Injury-prone lifters rejoice, because hope for better injury prevention methods has come! In a wasteland of one-size-fits-all approaches for avoiding slipped discs and torn ligaments, Timothy Burkhart, an assistant professor at the Faculty of Kinesiology and Physical Education, suggests that a greater degree of specificity in injury prevention can help those trying to avoid hurting themselves. His recent research utilized innovations in measuring technology to explore how differences in people’s constitutions demand different injury prevention techniques.
Burkhart has produced more than a decade’s worth of research, exploring how differences in race, sex, physical frame, and — perhaps most interestingly — psychology can contribute to different sports-related risk factors for injuries that call for different solutions.
When explaining his motivation for pursuing this research, Burkhart said, “I’ve always kind of felt bad for the athletes that got this label as being ‘injury-prone,’ like it was their fault that they kept getting injured, and always thought that there was something more to it.”
His work focuses on the biomechanics of injury and how people’s different movement profiles lead to idiosyncrasies in their specific approaches to sport, to keep their bodies running smoothly. “In terms of the injury prevention piece, I think we still have some work to do there,” said Burkhart. “There’s the biomechanics piece that we’re primarily interested in — that’s where my background primarily is — but we’re also starting to recognize that injury is a multifactorial, multivariable thing, and we need to integrate the biomechanics part of it.”
Burkhart’s research makes use of innovations in motion capture technology and machine learning that can collect data from video footage alone. Not only does this reduce the work needed to collect data, allowing for much larger sample sizes, but it also makes way for less invasive observation on the subject’s end. The use of this technology involves sampling from footage of athletes performing a given set of tasks and then making precise measurements of their movements. This process serves to identify minute differences between these movements to model how people’s movements vary and which movement profiles lead to injuries.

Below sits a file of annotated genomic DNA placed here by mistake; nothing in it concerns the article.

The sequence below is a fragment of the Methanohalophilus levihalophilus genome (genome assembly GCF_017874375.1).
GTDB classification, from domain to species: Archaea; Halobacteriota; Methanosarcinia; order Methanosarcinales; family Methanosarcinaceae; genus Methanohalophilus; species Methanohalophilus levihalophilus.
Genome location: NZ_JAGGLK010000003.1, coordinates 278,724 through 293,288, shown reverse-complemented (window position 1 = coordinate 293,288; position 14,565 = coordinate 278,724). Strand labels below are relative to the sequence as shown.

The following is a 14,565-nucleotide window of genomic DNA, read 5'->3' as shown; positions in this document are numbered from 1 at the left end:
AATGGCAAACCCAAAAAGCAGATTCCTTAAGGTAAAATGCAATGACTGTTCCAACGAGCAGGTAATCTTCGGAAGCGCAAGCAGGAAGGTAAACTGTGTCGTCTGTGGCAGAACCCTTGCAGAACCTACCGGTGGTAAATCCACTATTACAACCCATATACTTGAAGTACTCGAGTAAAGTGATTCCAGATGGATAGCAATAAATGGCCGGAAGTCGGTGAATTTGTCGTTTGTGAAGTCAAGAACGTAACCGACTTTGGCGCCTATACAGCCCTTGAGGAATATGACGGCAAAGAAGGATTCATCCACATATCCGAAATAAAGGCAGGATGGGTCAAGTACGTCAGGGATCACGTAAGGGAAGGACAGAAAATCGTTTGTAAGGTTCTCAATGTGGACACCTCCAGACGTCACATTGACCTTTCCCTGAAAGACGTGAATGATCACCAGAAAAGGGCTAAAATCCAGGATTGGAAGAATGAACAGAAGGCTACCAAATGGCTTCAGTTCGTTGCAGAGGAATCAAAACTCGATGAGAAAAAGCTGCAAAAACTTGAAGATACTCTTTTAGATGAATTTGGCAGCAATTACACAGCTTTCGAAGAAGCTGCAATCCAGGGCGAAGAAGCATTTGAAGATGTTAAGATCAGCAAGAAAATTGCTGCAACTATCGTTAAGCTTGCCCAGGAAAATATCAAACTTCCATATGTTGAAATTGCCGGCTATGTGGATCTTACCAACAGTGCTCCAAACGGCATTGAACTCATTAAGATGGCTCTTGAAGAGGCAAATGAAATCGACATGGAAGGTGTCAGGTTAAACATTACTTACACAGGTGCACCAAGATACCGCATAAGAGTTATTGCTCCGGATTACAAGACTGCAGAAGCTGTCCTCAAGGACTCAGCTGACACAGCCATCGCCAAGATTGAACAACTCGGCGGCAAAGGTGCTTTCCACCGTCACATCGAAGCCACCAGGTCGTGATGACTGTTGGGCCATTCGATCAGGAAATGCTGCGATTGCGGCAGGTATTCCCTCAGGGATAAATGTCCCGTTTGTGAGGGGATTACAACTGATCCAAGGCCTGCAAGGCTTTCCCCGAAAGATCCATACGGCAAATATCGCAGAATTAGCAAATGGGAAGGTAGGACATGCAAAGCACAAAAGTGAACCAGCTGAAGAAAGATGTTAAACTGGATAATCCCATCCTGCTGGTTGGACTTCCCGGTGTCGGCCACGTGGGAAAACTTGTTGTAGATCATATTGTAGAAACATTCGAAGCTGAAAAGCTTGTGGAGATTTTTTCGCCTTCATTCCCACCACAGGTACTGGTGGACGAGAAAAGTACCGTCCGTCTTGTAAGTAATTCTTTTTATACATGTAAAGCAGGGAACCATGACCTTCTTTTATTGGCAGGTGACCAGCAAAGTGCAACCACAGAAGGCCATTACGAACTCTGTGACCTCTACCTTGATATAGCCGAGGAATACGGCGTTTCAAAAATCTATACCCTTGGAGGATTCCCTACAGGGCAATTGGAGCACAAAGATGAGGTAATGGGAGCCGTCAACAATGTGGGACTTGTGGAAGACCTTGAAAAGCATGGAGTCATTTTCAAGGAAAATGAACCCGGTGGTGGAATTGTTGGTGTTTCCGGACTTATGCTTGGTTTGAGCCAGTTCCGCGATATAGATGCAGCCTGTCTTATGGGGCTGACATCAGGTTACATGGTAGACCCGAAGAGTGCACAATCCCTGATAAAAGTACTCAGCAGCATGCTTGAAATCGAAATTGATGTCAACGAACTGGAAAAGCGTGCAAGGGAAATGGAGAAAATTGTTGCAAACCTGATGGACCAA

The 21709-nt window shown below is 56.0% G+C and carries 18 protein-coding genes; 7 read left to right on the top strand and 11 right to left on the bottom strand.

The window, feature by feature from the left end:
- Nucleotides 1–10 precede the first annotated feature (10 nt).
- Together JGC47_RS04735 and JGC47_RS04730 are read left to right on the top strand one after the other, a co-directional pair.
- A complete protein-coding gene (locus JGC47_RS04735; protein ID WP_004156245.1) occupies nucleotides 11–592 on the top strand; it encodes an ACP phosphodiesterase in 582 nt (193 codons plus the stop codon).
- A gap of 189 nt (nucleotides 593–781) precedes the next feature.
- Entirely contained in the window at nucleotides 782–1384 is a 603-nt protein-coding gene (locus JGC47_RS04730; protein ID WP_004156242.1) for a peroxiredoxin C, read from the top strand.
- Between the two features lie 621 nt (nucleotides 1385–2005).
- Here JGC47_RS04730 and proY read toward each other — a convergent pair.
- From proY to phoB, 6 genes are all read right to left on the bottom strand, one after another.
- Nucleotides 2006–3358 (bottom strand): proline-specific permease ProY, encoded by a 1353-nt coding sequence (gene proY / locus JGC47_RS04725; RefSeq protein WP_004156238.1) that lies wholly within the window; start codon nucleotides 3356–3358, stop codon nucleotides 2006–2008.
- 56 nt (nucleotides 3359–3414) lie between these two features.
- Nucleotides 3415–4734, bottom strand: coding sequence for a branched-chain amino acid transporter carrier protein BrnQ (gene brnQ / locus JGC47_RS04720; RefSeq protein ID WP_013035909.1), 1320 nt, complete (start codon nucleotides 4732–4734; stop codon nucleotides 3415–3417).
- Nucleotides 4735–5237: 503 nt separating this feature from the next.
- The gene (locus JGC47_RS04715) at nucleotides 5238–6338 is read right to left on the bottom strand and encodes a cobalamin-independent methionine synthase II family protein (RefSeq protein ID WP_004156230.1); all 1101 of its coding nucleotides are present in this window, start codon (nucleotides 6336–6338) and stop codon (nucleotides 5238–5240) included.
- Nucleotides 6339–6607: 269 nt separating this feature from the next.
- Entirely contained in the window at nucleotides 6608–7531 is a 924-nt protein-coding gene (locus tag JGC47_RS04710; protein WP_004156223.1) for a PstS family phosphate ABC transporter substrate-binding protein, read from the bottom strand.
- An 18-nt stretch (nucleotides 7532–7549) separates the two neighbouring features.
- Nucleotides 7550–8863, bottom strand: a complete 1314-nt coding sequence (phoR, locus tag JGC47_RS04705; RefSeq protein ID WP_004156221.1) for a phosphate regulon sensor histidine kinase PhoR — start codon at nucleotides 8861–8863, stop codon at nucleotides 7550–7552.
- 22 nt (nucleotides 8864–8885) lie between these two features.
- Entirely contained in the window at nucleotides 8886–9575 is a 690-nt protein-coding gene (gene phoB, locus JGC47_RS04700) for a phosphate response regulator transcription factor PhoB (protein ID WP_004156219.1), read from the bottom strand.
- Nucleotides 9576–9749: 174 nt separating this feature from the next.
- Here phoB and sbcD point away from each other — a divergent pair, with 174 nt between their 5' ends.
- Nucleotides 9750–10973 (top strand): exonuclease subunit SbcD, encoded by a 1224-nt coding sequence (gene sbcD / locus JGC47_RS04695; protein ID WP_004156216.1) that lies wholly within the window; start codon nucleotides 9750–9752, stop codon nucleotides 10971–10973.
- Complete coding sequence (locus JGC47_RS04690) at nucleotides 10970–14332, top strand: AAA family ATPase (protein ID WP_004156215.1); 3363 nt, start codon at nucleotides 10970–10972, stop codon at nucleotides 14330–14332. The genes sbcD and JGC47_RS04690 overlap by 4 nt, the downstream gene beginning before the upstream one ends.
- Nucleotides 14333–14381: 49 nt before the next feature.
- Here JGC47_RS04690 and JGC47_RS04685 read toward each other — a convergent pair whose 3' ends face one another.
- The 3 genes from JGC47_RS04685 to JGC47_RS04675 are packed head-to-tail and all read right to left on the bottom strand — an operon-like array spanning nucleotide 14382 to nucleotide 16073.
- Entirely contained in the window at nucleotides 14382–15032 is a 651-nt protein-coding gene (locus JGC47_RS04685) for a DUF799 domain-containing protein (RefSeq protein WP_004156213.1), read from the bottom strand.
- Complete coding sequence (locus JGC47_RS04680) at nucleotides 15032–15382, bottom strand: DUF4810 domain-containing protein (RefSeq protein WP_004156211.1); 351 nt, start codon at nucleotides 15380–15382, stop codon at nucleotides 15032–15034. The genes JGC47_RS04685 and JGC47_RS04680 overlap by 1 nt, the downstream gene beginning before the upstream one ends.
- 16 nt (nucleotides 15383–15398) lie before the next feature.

“[This is] a really great new, innovative technology because it means we can measure athletes in their own sporting environment much more easily,” Burkhart explained. “It’s much quicker to make these measurements and run our studies because it essentially just involves videotaping, and we don’t have to put any instrumentation on them.”
The hope for further research is to use new technologies to identify how different factors that are unique to individuals, such as having a distinctive frame or musculature, and their daily habits can provide insight into how to better cater to the specific needs of different people.
In practice, this methodology has been applied to the study of femoroacetabular, or hip, impingement, which involves excessive bone growth at the hip joint. The hip is a ball-and-socket joint where the femoral head — the top of the bone in your upper leg — slots into a cavity in the pelvis. Irregular growth there can cause pain and inflexibility and is most common in women. Burkhart is using the new motion-capture technology to look into why and how this happens to women.
Beyond the antiquity of a one-size-fits-all approach, other hurdles for effective injury prevention include a disconnect between researchers and athletes, whereby the latter often aren’t aware of breakthroughs in sports medicine. “Researchers need to do a better job of getting that information out,” remarked Burkhart. “Our hope is definitely that our injury prevention research… will have a really good pathway with our clinical collaborators to get that information out quickly.”